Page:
Canada could get caught in cross-fire of U.S. uranium investigation
The U.S. Department of Commerce is exploring measures to protect American uranium producers. The big problem is state-subsidized firms in Russia and Asia, but it remains to be seen how Canada will be affected
Canada could get caught in the crossfire after the U.S. Department of Commerce launched another national security investigation, this time by looking into uranium imports.
Commerce Secretary Wilbur Ross announced the investigation Wednesday, noting U.S. production of uranium for military and electric power has decreased to five per cent of its consumption from 49 per cent in 1987.
“The Department of Commerce’s Bureau of Industry and Security will conduct a thorough, fair, and transparent review to determine whether uranium imports threaten to impair national security,” Ross in a statement.
Canada is not the target, although all countries are potentially subject to the investigation, said a spokeswoman for two U.S. uranium firms that petitioned the U.S. government in January to take action to help a sector that has been hemorrhaging jobs.
“The final form of the remedy will be determined by the Secretary of Commerce and ultimately, the president,” Joelle Ziemian wrote in an email.
Canada was the largest foreign supplier of uranium to the U.S. in 2016, accounting for 25 per cent of U.S. imports, the U.S. Energy Information Administration said.
But Ziemian said that threshold is expected to be cut in half this year because the Canadian industry is also impacted by the unfair global market created by state-sponsored companies.
Petitioners Energy Fuels Inc. and Ur-Energy Inc. singled out companies in Russia, Kazakhstan and Uzbekistan that together supplied more than one-third of U.S. demand last year. Domestic producers are projected to fulfil only about two per cent of total U.S. commercial demand.
“While U.S. producers can fairly compete with foreign production on a level playing field, it is difficult for them to compete with heavily subsidized foreign production,” they said in a joint statement.
The companies added they expected more nuclear fuel from state-subsidized companies in Russia and China will be imported in the coming years, likely further displacing U.S. production.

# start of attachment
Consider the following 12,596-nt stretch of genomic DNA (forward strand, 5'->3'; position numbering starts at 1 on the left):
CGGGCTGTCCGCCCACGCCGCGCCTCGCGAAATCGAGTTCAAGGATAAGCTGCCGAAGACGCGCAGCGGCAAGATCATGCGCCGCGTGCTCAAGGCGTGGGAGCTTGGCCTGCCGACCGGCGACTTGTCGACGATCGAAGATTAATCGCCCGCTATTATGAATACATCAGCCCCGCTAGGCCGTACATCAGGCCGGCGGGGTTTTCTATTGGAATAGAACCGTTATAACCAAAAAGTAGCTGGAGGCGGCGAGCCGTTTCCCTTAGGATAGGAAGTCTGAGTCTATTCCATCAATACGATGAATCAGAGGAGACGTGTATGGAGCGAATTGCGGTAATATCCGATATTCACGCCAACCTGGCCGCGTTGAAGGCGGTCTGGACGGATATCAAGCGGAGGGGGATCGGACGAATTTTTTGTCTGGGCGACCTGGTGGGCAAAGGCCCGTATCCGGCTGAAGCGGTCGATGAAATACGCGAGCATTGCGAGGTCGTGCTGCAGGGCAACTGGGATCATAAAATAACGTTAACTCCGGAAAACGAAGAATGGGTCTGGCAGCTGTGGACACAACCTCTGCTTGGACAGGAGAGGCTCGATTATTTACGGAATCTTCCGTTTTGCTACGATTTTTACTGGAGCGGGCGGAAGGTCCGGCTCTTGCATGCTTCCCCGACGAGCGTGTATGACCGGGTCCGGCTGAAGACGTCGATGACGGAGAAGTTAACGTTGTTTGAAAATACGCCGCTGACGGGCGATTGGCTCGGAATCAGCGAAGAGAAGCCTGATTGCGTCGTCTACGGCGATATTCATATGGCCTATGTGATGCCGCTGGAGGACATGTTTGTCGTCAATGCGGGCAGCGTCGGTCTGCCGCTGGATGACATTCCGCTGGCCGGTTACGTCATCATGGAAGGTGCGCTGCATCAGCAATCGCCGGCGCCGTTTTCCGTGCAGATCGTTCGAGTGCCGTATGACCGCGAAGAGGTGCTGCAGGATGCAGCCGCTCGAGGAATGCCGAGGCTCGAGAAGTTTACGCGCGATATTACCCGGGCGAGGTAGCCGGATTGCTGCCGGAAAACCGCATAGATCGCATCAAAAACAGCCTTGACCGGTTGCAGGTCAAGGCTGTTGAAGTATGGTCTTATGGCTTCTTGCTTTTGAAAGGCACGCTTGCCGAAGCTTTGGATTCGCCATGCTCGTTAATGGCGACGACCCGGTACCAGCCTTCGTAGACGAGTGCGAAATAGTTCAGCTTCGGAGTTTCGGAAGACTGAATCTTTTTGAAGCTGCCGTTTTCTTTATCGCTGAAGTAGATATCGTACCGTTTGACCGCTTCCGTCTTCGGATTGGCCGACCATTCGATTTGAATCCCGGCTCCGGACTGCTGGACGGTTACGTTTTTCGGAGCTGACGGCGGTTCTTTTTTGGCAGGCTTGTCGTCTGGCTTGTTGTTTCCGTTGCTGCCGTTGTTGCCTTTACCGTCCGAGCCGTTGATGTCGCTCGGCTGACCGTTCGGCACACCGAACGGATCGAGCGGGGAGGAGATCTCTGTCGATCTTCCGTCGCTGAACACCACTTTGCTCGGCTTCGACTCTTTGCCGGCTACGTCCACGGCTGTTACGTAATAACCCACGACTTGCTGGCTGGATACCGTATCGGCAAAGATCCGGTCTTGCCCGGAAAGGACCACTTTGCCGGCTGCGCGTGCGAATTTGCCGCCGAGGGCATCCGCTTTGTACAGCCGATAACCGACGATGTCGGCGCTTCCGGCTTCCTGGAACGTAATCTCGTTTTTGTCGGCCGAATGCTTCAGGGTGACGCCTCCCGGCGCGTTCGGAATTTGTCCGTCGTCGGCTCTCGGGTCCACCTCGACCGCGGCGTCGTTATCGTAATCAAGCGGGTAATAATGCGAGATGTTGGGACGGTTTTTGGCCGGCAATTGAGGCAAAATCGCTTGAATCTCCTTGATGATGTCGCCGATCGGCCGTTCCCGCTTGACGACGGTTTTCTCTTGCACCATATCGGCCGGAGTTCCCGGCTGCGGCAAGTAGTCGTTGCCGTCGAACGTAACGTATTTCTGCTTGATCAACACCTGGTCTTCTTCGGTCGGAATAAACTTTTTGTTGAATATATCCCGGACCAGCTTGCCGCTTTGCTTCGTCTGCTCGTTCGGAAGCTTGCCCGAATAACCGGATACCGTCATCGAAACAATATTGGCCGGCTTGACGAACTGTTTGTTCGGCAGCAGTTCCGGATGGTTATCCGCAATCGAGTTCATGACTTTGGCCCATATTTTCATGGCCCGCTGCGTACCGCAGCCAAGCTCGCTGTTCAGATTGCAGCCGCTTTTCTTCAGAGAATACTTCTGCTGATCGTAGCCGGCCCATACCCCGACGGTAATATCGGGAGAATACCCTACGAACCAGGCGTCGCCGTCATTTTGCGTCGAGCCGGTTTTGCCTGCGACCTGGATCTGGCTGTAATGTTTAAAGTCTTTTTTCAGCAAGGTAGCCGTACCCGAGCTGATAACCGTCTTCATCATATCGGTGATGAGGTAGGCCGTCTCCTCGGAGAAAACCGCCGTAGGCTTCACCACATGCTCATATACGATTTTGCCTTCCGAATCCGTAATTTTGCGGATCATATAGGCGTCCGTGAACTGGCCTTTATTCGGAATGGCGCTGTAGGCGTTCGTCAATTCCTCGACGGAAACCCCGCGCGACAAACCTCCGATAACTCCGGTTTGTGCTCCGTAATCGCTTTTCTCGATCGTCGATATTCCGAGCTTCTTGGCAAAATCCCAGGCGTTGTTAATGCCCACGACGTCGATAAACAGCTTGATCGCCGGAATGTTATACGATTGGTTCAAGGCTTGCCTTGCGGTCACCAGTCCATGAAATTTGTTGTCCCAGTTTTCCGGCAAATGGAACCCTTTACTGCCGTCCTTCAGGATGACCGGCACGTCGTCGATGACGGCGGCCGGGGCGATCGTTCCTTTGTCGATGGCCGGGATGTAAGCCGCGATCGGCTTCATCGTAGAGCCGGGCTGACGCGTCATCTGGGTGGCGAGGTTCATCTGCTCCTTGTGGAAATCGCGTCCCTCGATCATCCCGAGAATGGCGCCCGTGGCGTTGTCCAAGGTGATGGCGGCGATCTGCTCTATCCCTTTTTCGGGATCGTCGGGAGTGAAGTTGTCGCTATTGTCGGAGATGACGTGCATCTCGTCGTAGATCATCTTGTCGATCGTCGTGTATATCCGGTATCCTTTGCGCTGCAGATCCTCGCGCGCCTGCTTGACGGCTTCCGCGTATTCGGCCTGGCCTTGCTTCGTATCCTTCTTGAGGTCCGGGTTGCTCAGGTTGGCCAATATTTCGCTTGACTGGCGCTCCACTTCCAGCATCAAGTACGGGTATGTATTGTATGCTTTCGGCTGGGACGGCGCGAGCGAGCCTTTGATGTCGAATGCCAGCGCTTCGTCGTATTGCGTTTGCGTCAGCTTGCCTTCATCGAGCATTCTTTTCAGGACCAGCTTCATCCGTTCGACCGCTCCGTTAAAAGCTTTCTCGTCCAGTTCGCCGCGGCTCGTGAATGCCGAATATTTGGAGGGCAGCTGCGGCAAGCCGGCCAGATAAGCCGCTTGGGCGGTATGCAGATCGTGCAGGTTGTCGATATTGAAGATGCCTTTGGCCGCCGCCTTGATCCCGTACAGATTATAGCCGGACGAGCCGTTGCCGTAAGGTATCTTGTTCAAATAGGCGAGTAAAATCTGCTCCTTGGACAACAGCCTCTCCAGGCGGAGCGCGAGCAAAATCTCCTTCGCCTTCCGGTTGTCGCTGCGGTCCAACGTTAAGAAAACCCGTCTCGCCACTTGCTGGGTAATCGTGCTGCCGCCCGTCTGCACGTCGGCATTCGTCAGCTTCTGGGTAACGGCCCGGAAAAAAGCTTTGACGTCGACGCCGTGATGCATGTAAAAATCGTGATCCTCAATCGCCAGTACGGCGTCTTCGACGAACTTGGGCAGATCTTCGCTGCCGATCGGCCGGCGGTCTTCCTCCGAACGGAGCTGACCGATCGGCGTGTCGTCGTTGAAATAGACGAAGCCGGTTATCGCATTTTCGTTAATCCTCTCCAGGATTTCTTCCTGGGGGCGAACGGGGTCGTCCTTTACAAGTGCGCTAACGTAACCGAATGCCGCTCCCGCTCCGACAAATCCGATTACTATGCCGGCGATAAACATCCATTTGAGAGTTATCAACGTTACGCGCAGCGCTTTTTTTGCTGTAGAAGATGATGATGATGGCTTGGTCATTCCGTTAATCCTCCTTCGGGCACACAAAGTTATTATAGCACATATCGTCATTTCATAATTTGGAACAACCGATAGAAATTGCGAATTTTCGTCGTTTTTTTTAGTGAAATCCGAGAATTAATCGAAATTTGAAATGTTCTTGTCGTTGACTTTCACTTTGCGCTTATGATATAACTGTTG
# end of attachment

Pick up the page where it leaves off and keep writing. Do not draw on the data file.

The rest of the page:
“If Russia and its allies take control of this critical fuel, the threat to U.S. national and energy security would be incalculable.”
Canada is the world’s second-largest producer of uranium after Kazakhstan, with 23 per cent of global production in 2016, said Natural Resources Canada. The country produced 14 kilotonnes of the ore, all coming from Saskatchewan mines.
The head of Cameco Inc., Canada’s largest uranium producer, said it’s too early to say what impact the investigation will have, but that Canada and the company are aligned with U.S. interests.
“If the issue in question is the overreliance of the United States on uranium supplied by state-controlled enterprises from countries not aligned with American policy interests, this clearly does not apply to Canada or Cameco,” said CEO Tim Gitzel in a statement.
Ken Neumann, Canadian director of the United Steelworkers, said there’s no evidence to justify Canada’s inclusion in the investigation.
“It is abundantly clear that Canadian uranium exports do not present a national security threat to the United States,” said Neumann in a statement.
The investigation came as Prime Minister Justin Trudeau shuffled his cabinet partly designed to signal Canada’s intention to redouble efforts to diversify its trading partners in the face of U.S. protectionism.
Canada and the United States are staunch military allies and Canadian uranium is not a threat to U.S. national security, said Adam Austen, a spokesman for Foreign Affairs Minister Chrystia Freeland.
“Measures that shut out Canadian uranium imports would harm U.S. reactors that rely on long-term contracts with Canadian suppliers of uranium,” he wrote in an email.
Canada shares concerns about the overproduction of uranium in certain countries and has been working with the U.S. to address the issue of global excess capacity, Austen added.
Ross said the investigation will canvass the uranium sector from mining through enrichment, defence and industrial consumption.
Uranium fuels 99 U.S. commercial nuclear reactors that produce 20 per cent of the power for the country’s electricity grid. It is also needed for its nuclear arsenal and powers submarines and aircraft carriers.
Under Canada’s nuclear non-proliferation policy, Canadian uranium can be used only for peaceful purposes.
The U.S. Commerce Department said the two petitioners that account for more than half of all uranium mined in the U.S., have laid off more than half their workforce over the last two years and operate at nine and 13 per cent of their respective capacity.
The investigation comes a day before the department holds a hearing on whether the imports of automobiles and automotive parts threaten U.S. national security.
The department has 270 days to investigate and report to the president, who has up to 90 days to act on Ross’s recommendations.
In their petition, the companies proposed import quotas that would reserve one quarter of the U.S. market for domestic uranium production.
They also want U.S. federal utilities and agencies to buy U.S. uranium in accordance with President Donald Trump’s Buy American policy.